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Posts Tagged ‘Much Ado about Nothing’

Being so pleased with the stage and auditorium evolved from the Swan and Courtyard Theatres which has resulted in our new brilliant thrust style stage and one room space at the RST, we were a bit unsure of how we would re-act to our first proscenium arch theatre event for quite some time.

Armed with the knowledge that David Tennant was such a good Hamlet at The Courtyard we went on an away day to London. The Wyndham’s in the middle of Theatre-land is beautifully maintained and has a charming atmosphere. But, the first thing that struck us was the uncomfortable seats. They were certainly not as comfortable, roomy or with as much leg room as the RST- we had top class seats mind you and really those who have problems with some of the narrower seats at the RST should just visit another theatre like we did and then appreciate the RST version.

We did, however, enjoy the production albeit there is no doubt about it, in our minds, that it would have been better if it had been carried out by an RSC Ensemble. There is non-stop action and the fun factor was nearly as good as at Stratford. It’s hard to miss the sexual aspects of the play and Tennant and Tate do a fine job leaving no-one in any doubt regarding the double meanings. David Tennant was excellent and clearly enjoyed carrying out slapstick. However, he alone appeared to be in tune with the audience – probably as a result of his tenure with the RSC. Catherine Tate was quite good in parts, very funny but not always our ideal for the part of Beatrice.

The Director used 1980s Gibraltar for the setting. It was typical of the British military presence, on the Rock, where partying was the norm. With this in mind it helped in the trickery regarding Benedick and Beatrice. Perhaps the remaining class differences in British society are most evident within the military and the superb Navy uniforms were used to great effect. The Director, Josie Rourke made a change to the original players by giving Leonato a wife instead of a brother. Very well staged was the pre wedding party where Margaret (wearing Hero’s wig) has a vivid and noisy sex scene with Borachio which left little to the imagination.

One great strength of the production was that the non stop action was helped by the stage which kept revolving. There was a wonderful scene where decorators were working and it was not clear why. Suddenly it was obvious as later Tennant was covered in paint and Tate was hoisted up on a pulley. We still could not help thinking that Shakespeare is by far better if one uses the one room auditorium and a thrust stage.  Yes it was worth going to watch and very enjoyable but we left so glad that the RST and Swan Theatres are walking distances away from our house.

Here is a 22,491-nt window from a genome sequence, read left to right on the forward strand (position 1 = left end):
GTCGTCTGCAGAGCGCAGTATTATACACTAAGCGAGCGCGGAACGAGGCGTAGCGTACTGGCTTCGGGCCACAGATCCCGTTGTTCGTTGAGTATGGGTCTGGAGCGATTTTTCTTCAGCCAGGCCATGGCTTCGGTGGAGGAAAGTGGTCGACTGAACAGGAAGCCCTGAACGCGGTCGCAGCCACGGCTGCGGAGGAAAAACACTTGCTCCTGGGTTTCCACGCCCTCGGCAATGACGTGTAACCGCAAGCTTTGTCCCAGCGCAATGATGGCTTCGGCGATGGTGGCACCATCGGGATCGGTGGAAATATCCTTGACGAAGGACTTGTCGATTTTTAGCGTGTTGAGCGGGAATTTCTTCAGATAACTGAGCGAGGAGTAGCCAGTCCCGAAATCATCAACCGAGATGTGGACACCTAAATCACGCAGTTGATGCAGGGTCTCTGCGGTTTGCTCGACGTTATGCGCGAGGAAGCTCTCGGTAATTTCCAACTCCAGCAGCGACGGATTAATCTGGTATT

David and Ingrid Stevens

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As we celebrate this special 50th anniversary year, it is significant that the opening production at the now RST on 4th April 1961 was MUCH ADO ABOUT NOTHING directed by Michael Langham who has just died at the age of 91.

Michael had been a director the previous year when Peter Hall decided that his first season as Artistic Director would include a number of the Comedies and his play was to be THE MERCHANT OF VENICE. Dorothy Tutin played Portia and the young Peter O’Toole played Shylock (prior to becoming better known as Lawrence of Arabia).

It was another comedy which Michael Langham was invited to direct the following season – MUCH ADO ABOUT NOTHING -an important play in the history of theatre at Stratford as it was the first to open the 1879 theatre. Then Beatrice and Benedick were played by Helen Faucit and Barry Sullivan. Fifty years ago, the roles were taken by Geraldine McEwan and a Canadian actor making his debut at Stratford – Christopher Plummer.

Plummer went on to play Richard III that season and subsequently followed O’Toole onto the wide screen, becoming known worldwide for his performance as Captain Von Trapp in The Sound of Music. His first big break had been in his native Canada in 1956 when Michael Langham (at the invitation of Tyrone Guthrie) was Artistic Director for the Stratford Ontario Festival.

During his opening season, Langham demonstrated his approach to Shakespeare’s text by treating it as “living thought” and he cast the young Christopher Plummer in Henry V. Years later, Plummer said he owed his career to this visiting Englishman who was at the helm in Ontario from 1956 to 1967. What is further significant is that not only was Michael Langham invited by Peter Hall to direct during the early work of the RSC, but that during his time in Canada he introduced a thrust stage at Stratford Ontario.

As we now celebrate our new thrust stage at Stratford -upon -Avon, surely Michael Langham’s talents will also be remembered as we recall our Ghosts in the Wall and proudly include those actors /directors/benefactors of the past who have made possible our present and future in this home town of Shakespeare .

 Tony Boyd-Williams

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